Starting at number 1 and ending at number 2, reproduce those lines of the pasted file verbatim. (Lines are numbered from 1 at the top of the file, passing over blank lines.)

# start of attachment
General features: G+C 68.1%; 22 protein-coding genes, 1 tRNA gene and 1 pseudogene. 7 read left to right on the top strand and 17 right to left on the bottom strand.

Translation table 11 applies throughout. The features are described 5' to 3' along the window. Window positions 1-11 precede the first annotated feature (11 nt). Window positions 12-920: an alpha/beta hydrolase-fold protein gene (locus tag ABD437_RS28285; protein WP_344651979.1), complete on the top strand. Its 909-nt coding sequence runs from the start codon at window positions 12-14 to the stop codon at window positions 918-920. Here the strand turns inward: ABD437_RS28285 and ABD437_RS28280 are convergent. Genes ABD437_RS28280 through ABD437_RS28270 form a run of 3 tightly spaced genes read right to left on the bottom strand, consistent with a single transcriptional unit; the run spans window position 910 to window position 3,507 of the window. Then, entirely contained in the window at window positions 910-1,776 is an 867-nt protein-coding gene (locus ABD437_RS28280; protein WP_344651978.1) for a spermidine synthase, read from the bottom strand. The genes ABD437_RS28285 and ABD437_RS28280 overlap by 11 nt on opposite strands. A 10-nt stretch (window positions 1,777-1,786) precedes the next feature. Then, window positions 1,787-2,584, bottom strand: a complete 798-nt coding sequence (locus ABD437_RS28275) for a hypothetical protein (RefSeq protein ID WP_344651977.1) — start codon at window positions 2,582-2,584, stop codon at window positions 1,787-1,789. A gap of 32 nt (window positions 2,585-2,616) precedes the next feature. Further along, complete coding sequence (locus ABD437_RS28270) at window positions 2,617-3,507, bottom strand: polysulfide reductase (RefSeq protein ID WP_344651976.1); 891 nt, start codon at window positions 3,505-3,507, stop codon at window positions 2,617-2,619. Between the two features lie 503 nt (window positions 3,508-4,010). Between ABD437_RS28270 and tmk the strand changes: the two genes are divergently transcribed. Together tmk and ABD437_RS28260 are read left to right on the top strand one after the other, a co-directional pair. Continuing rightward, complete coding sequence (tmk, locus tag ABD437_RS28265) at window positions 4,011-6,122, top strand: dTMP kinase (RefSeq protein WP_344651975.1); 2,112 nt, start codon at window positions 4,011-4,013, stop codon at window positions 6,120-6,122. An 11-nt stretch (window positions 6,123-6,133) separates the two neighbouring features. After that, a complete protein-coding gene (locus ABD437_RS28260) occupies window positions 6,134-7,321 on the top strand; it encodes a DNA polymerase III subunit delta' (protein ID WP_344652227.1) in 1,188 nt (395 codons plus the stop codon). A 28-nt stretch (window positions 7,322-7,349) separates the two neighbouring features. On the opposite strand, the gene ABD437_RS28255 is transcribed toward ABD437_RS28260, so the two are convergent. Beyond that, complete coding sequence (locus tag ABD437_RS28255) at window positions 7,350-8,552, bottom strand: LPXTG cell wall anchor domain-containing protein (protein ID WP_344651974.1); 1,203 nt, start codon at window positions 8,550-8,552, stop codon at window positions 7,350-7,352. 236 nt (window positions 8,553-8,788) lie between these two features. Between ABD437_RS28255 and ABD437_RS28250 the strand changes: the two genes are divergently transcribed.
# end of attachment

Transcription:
General features: G+C 68.1%; 22 protein-coding genes, 1 tRNA gene and 1 pseudogene. 7 read left to right on the top strand and 17 right to left on the bottom strand.

Translation table 11 applies throughout. The features are described 5' to 3' along the window. Window positions 1-11 precede the first annotated feature (11 nt). Window positions 12-920: an alpha/beta hydrolase-fold protein gene (locus tag ABD437_RS28285; protein WP_344651979.1), complete on the top strand. Its 909-nt coding sequence runs from the start codon at window positions 12-14 to the stop codon at window positions 918-920. Here the strand turns inward: ABD437_RS28285 and ABD437_RS28280 are convergent. Genes ABD437_RS28280 through ABD437_RS28270 form a run of 3 tightly spaced genes read right to left on the bottom strand, consistent with a single transcriptional unit; the run spans window position 910 to window position 3,507 of the window. Then, entirely contained in the window at window positions 910-1,776 is an 867-nt protein-coding gene (locus ABD437_RS28280; protein WP_344651978.1) for a spermidine synthase, read from the bottom strand. The genes ABD437_RS28285 and ABD437_RS28280 overlap by 11 nt on opposite strands. A 10-nt stretch (window positions 1,777-1,786) precedes the next feature. Then, window positions 1,787-2,584, bottom strand: a complete 798-nt coding sequence (locus ABD437_RS28275) for a hypothetical protein (RefSeq protein ID WP_344651977.1) — start codon at window positions 2,582-2,584, stop codon at window positions 1,787-1,789. A gap of 32 nt (window positions 2,585-2,616) precedes the next feature. Further along, complete coding sequence (locus ABD437_RS28270) at window positions 2,617-3,507, bottom strand: polysulfide reductase (RefSeq protein ID WP_344651976.1); 891 nt, start codon at window positions 3,505-3,507, stop codon at window positions 2,617-2,619. Between the two features lie 503 nt (window positions 3,508-4,010). Between ABD437_RS28270 and tmk the strand changes: the two genes are divergently transcribed. Together tmk and ABD437_RS28260 are read left to right on the top strand one after the other, a co-directional pair. Continuing rightward, complete coding sequence (tmk, locus tag ABD437_RS28265) at window positions 4,011-6,122, top strand: dTMP kinase (RefSeq protein WP_344651975.1); 2,112 nt, start codon at window positions 4,011-4,013, stop codon at window positions 6,120-6,122. An 11-nt stretch (window positions 6,123-6,133) separates the two neighbouring features. After that, a complete protein-coding gene (locus ABD437_RS28260) occupies window positions 6,134-7,321 on the top strand; it encodes a DNA polymerase III subunit delta' (protein ID WP_344652227.1) in 1,188 nt (395 codons plus the stop codon). A 28-nt stretch (window positions 7,322-7,349) separates the two neighbouring features. On the opposite strand, the gene ABD437_RS28255 is transcribed toward ABD437_RS28260, so the two are convergent. Beyond that, complete coding sequence (locus tag ABD437_RS28255) at window positions 7,350-8,552, bottom strand: LPXTG cell wall anchor domain-containing protein (protein ID WP_344651974.1); 1,203 nt, start codon at window positions 8,550-8,552, stop codon at window positions 7,350-7,352. 236 nt (window positions 8,553-8,788) lie between these two features. Between ABD437_RS28255 and ABD437_RS28250 the strand changes: the two genes are divergently transcribed.